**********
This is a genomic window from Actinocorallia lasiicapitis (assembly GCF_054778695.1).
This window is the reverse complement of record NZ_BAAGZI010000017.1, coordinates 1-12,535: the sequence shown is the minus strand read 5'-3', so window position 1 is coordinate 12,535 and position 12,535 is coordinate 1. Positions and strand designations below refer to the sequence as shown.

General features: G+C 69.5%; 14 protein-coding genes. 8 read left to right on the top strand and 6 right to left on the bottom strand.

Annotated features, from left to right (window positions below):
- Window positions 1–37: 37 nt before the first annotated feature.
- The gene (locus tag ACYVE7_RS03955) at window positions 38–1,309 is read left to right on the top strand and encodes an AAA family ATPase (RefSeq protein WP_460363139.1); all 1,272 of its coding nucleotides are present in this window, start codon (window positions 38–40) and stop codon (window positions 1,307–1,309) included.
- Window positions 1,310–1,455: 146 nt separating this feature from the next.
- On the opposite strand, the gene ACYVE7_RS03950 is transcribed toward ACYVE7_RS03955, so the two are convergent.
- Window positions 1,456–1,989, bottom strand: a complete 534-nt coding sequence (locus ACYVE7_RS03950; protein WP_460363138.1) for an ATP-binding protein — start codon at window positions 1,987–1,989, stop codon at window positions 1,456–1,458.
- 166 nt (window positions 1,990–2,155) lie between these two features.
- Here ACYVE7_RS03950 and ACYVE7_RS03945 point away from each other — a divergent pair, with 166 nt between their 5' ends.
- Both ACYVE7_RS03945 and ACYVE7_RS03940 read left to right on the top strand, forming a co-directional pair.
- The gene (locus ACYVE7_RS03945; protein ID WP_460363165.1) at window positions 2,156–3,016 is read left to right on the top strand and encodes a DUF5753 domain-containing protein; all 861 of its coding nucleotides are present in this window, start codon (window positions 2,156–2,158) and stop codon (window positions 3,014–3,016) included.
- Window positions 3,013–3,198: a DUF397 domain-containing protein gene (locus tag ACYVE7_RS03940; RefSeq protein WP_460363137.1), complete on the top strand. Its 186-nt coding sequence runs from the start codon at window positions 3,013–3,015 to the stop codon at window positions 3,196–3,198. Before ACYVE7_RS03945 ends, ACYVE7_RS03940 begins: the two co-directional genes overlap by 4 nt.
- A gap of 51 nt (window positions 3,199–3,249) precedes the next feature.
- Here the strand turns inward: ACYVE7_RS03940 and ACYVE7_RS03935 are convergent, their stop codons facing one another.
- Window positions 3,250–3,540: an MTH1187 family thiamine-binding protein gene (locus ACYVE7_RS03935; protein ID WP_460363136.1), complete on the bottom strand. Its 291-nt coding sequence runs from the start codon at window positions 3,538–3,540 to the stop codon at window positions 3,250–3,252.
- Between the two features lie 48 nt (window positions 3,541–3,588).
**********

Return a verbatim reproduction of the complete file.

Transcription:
This is a genomic window from Actinocorallia lasiicapitis (assembly GCF_054778695.1).
This window is the reverse complement of record NZ_BAAGZI010000017.1, coordinates 1-12,535: the sequence shown is the minus strand read 5'-3', so window position 1 is coordinate 12,535 and position 12,535 is coordinate 1. Positions and strand designations below refer to the sequence as shown.

General features: G+C 69.5%; 14 protein-coding genes. 8 read left to right on the top strand and 6 right to left on the bottom strand.

Annotated features, from left to right (window positions below):
- Window positions 1–37: 37 nt before the first annotated feature.
- The gene (locus tag ACYVE7_RS03955) at window positions 38–1,309 is read left to right on the top strand and encodes an AAA family ATPase (RefSeq protein WP_460363139.1); all 1,272 of its coding nucleotides are present in this window, start codon (window positions 38–40) and stop codon (window positions 1,307–1,309) included.
- Window positions 1,310–1,455: 146 nt separating this feature from the next.
- On the opposite strand, the gene ACYVE7_RS03950 is transcribed toward ACYVE7_RS03955, so the two are convergent.
- Window positions 1,456–1,989, bottom strand: a complete 534-nt coding sequence (locus ACYVE7_RS03950; protein WP_460363138.1) for an ATP-binding protein — start codon at window positions 1,987–1,989, stop codon at window positions 1,456–1,458.
- 166 nt (window positions 1,990–2,155) lie between these two features.
- Here ACYVE7_RS03950 and ACYVE7_RS03945 point away from each other — a divergent pair, with 166 nt between their 5' ends.
- Both ACYVE7_RS03945 and ACYVE7_RS03940 read left to right on the top strand, forming a co-directional pair.
- The gene (locus ACYVE7_RS03945; protein ID WP_460363165.1) at window positions 2,156–3,016 is read left to right on the top strand and encodes a DUF5753 domain-containing protein; all 861 of its coding nucleotides are present in this window, start codon (window positions 2,156–2,158) and stop codon (window positions 3,014–3,016) included.
- Window positions 3,013–3,198: a DUF397 domain-containing protein gene (locus tag ACYVE7_RS03940; RefSeq protein WP_460363137.1), complete on the top strand. Its 186-nt coding sequence runs from the start codon at window positions 3,013–3,015 to the stop codon at window positions 3,196–3,198. Before ACYVE7_RS03945 ends, ACYVE7_RS03940 begins: the two co-directional genes overlap by 4 nt.
- A gap of 51 nt (window positions 3,199–3,249) precedes the next feature.
- Here the strand turns inward: ACYVE7_RS03940 and ACYVE7_RS03935 are convergent, their stop codons facing one another.
- Window positions 3,250–3,540: an MTH1187 family thiamine-binding protein gene (locus ACYVE7_RS03935; protein ID WP_460363136.1), complete on the bottom strand. Its 291-nt coding sequence runs from the start codon at window positions 3,538–3,540 to the stop codon at window positions 3,250–3,252.
- Between the two features lie 48 nt (window positions 3,541–3,588).